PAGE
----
I love looking at the "new arrivals" shelf in our library - sometimes I find a brand-new book by an author I never heard of and it intrigues me and I take it home and am swept away by a new story. This book was one of those.
I admit I hadn't hear of author Joshua Ferris before. His first novel was "Then We Came to the End", which won several awards. This is his second novel and I was immediately caught up by the premise: Tim is a partner at a prestigious law firm in Manhattan, with a lovely home in the suburbs, a wife who sells real estate and an overweight teenage daughter. Inexplicably, he suffers from a never before described disease that has incredible and far-reaching consequences for his life and everyone around him, and no one can determine if it is a physical illness or a mental disorder. Namely, he suffers from bouts of uncontrollable walking.
Are you intrigued? I was. I couldn't put the book down! The storyline shifts back and forth between different periods in his life when he suffers from the walking on a regular basis as well as the periods of remission in between, and little by little we learn what the disease really entails, how he manages it and what effects it has on him, his career, his wife and daughter and his relationships with them. Sometimes the story reminded me a bit of "The Time Traveler's Wife" by Audrey Nieffinger; towards the end of the book it often made me think of "The Road" by Cormac McCarthy.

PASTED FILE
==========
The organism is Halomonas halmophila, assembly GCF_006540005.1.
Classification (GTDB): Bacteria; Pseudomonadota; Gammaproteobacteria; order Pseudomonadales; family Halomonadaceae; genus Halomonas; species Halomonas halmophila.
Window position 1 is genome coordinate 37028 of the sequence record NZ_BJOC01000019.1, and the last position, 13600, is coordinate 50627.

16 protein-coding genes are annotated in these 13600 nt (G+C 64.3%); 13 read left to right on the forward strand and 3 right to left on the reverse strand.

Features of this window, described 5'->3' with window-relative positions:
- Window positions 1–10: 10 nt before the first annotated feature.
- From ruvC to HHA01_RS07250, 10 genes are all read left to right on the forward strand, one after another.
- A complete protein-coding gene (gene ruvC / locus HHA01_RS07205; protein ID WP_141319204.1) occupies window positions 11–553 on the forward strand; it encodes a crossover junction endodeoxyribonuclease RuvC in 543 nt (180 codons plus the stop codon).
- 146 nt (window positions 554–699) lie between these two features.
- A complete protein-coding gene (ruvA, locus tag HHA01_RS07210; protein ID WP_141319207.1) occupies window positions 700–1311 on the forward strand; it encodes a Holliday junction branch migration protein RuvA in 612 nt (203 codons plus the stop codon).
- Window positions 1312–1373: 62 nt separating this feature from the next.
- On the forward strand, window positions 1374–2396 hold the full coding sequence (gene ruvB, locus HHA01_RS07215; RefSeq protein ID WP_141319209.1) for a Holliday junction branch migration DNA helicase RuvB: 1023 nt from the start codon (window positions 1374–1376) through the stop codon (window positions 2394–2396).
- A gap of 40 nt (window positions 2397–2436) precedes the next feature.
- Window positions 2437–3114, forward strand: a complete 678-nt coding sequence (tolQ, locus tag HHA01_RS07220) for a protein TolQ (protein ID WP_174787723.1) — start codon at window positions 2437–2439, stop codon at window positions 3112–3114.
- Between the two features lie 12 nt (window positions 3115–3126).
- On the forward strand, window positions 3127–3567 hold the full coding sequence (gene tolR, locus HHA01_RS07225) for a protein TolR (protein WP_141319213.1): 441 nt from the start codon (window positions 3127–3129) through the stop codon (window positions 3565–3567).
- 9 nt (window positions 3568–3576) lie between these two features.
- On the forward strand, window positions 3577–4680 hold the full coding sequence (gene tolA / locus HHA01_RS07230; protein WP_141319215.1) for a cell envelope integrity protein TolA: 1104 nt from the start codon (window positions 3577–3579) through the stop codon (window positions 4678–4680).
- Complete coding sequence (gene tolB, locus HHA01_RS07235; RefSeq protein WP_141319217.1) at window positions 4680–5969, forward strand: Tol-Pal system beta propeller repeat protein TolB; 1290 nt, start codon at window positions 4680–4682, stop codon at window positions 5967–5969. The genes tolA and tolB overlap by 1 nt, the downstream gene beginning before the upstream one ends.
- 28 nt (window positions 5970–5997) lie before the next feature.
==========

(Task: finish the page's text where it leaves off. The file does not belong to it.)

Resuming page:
The book deals with the idea of "til death do us part" in a marriage: to what lengths should a partner go to support the other partner with a debilitating illness? Should the sick partner stop accepting help and support from the other, and set them free to live a "better" life? Or is this also a kind of betrayal? It also adresses the question of a man's identity and how it can be so wrapped up in his career that nothing seems to be left when it is taken away from him.
Finally, the utter helplessness of the medical community when faced with something so unexplainable...the biggest question that I had in my mind all through the book was why didn't they consider amputating his legs? If that sounds barbaric, read the book and tell me if that doesn't occur to you as well, especially towards the end. Or does it seem that he finally finds some kind of peace with his existence? I couldn't decide.
Review: Bernie Sanders Guide to Political Revolution
14 hours ago